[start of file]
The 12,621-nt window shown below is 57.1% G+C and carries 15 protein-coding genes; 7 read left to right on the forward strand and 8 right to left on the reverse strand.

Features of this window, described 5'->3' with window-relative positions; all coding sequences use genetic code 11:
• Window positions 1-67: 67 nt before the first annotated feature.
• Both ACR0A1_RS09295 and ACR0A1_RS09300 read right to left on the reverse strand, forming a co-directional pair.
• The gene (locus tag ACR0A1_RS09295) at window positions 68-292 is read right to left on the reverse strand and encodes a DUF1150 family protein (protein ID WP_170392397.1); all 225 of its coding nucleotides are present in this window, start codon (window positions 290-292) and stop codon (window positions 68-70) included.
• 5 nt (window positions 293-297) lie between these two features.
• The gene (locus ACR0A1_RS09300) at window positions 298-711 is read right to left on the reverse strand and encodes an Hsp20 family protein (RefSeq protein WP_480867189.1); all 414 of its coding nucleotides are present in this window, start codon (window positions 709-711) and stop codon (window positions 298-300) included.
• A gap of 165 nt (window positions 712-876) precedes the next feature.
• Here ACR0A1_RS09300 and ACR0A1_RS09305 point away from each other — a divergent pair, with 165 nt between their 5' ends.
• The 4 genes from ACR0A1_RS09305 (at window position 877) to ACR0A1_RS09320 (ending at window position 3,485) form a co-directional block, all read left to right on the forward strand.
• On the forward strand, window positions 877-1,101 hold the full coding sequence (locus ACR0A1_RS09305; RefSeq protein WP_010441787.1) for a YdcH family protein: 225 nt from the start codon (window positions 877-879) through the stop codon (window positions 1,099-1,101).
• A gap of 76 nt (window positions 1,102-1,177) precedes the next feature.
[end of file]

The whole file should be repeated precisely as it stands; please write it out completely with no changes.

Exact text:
The 12,621-nt window shown below is 57.1% G+C and carries 15 protein-coding genes; 7 read left to right on the forward strand and 8 right to left on the reverse strand.

Features of this window, described 5'->3' with window-relative positions; all coding sequences use genetic code 11:
• Window positions 1-67: 67 nt before the first annotated feature.
• Both ACR0A1_RS09295 and ACR0A1_RS09300 read right to left on the reverse strand, forming a co-directional pair.
• The gene (locus tag ACR0A1_RS09295) at window positions 68-292 is read right to left on the reverse strand and encodes a DUF1150 family protein (protein ID WP_170392397.1); all 225 of its coding nucleotides are present in this window, start codon (window positions 290-292) and stop codon (window positions 68-70) included.
• 5 nt (window positions 293-297) lie between these two features.
• The gene (locus ACR0A1_RS09300) at window positions 298-711 is read right to left on the reverse strand and encodes an Hsp20 family protein (RefSeq protein WP_480867189.1); all 414 of its coding nucleotides are present in this window, start codon (window positions 709-711) and stop codon (window positions 298-300) included.
• A gap of 165 nt (window positions 712-876) precedes the next feature.
• Here ACR0A1_RS09300 and ACR0A1_RS09305 point away from each other — a divergent pair, with 165 nt between their 5' ends.
• The 4 genes from ACR0A1_RS09305 (at window position 877) to ACR0A1_RS09320 (ending at window position 3,485) form a co-directional block, all read left to right on the forward strand.
• On the forward strand, window positions 877-1,101 hold the full coding sequence (locus ACR0A1_RS09305; RefSeq protein WP_010441787.1) for a YdcH family protein: 225 nt from the start codon (window positions 877-879) through the stop codon (window positions 1,099-1,101).
• A gap of 76 nt (window positions 1,102-1,177) precedes the next feature.